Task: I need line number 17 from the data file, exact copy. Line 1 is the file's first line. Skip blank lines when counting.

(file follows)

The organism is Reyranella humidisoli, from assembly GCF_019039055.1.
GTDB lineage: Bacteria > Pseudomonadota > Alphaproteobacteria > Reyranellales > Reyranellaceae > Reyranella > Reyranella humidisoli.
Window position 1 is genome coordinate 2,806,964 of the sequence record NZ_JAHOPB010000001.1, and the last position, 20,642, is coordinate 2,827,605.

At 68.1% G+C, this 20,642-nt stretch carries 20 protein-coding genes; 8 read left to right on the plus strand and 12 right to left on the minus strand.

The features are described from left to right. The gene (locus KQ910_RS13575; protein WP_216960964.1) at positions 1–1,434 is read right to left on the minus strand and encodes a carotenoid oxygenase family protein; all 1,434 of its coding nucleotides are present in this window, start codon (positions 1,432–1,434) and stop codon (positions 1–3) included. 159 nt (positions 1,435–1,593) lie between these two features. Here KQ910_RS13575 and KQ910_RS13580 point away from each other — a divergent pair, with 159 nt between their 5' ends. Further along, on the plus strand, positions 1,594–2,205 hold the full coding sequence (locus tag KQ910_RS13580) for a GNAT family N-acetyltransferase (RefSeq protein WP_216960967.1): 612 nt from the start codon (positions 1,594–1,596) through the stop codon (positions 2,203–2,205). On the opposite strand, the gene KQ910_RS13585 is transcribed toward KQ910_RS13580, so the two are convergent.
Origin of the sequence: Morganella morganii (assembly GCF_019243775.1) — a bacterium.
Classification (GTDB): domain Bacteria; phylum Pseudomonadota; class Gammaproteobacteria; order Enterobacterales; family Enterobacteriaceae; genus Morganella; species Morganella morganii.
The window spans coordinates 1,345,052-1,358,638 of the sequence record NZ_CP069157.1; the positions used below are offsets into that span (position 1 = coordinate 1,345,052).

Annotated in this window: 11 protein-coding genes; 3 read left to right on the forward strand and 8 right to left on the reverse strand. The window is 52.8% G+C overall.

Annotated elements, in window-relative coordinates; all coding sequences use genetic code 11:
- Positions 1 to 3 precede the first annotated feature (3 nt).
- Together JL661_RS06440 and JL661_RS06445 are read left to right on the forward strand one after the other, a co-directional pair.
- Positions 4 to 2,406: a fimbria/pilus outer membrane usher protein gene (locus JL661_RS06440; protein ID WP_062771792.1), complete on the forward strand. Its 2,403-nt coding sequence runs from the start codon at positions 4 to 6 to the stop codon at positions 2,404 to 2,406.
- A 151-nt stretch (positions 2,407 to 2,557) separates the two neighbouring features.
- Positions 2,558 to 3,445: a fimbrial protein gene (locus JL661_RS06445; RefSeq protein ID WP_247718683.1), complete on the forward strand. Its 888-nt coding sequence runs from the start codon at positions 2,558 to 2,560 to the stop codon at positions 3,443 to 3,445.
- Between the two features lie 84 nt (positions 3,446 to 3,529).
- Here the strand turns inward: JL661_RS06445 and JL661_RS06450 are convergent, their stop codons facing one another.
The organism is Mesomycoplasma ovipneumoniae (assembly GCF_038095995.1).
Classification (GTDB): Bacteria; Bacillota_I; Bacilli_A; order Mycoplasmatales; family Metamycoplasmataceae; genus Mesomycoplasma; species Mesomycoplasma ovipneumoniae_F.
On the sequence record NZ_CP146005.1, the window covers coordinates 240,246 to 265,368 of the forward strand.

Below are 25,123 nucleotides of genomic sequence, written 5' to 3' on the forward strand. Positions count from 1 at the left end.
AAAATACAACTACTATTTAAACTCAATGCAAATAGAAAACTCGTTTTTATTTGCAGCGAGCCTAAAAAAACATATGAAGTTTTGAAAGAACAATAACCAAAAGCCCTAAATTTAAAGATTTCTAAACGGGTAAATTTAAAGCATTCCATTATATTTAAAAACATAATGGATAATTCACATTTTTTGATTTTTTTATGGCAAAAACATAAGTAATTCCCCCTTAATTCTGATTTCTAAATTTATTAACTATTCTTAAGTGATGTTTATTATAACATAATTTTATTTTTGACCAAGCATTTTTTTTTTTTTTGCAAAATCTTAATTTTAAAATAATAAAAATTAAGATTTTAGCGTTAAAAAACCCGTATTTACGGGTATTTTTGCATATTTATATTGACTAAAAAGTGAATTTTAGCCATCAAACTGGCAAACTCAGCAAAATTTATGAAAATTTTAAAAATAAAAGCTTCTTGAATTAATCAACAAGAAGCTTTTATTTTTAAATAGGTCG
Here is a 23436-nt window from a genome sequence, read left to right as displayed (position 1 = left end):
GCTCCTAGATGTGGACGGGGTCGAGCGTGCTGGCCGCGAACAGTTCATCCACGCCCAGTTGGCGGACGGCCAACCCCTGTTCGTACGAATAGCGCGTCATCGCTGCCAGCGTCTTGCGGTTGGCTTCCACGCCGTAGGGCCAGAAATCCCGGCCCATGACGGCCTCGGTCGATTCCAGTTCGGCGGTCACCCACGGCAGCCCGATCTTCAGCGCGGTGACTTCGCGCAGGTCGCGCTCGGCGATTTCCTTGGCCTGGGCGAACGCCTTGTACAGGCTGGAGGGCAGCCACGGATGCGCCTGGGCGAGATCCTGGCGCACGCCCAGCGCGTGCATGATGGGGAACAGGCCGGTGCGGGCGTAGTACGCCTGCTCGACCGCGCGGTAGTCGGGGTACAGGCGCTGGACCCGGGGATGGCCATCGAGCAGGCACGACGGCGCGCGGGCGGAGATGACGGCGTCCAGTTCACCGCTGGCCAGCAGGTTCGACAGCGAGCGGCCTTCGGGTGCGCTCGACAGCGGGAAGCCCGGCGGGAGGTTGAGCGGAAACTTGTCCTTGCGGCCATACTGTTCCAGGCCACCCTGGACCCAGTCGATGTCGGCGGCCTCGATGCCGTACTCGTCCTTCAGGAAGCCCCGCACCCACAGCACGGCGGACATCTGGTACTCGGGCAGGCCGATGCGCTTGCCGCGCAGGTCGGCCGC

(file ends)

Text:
- Here the strand turns inward: JL661_RS06445 and JL661_RS06450 are convergent, their stop codons facing one another.